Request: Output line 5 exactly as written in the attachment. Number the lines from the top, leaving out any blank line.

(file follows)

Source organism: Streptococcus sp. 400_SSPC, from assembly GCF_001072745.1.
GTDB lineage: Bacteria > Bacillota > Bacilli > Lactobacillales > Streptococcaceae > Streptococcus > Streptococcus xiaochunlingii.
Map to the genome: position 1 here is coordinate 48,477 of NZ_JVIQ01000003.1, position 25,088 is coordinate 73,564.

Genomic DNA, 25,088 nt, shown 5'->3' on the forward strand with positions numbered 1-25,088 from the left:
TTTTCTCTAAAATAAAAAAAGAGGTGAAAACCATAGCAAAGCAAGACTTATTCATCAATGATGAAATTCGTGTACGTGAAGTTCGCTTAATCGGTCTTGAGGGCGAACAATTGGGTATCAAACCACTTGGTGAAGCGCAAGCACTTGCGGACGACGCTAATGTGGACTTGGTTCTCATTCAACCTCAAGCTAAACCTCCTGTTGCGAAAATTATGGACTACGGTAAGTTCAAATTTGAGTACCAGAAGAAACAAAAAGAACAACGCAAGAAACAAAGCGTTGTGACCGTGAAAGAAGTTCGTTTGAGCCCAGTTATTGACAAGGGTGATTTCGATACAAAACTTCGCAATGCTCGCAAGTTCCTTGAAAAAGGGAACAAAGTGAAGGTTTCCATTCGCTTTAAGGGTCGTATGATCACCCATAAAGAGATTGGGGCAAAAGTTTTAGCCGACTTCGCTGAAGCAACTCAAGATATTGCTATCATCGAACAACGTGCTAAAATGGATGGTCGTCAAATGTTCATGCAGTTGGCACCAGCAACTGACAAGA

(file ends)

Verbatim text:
TTTTCTCTAAAATAAAAAAAGAGGTGAAAACCATAGCAAAGCAAGACTTATTCATCAATGATGAAATTCGTGTACGTGAAGTTCGCTTAATCGGTCTTGAGGGCGAACAATTGGGTATCAAACCACTTGGTGAAGCGCAAGCACTTGCGGACGACGCTAATGTGGACTTGGTTCTCATTCAACCTCAAGCTAAACCTCCTGTTGCGAAAATTATGGACTACGGTAAGTTCAAATTTGAGTACCAGAAGAAACAAAAAGAACAACGCAAGAAACAAAGCGTTGTGACCGTGAAAGAAGTTCGTTTGAGCCCAGTTATTGACAAGGGTGATTTCGATACAAAACTTCGCAATGCTCGCAAGTTCCTTGAAAAAGGGAACAAAGTGAAGGTTTCCATTCGCTTTAAGGGTCGTATGATCACCCATAAAGAGATTGGGGCAAAAGTTTTAGCCGACTTCGCTGAAGCAACTCAAGATATTGCTATCATCGAACAACGTGCTAAAATGGATGGTCGTCAAATGTTCATGCAGTTGGCACCAGCAACTGACAAGA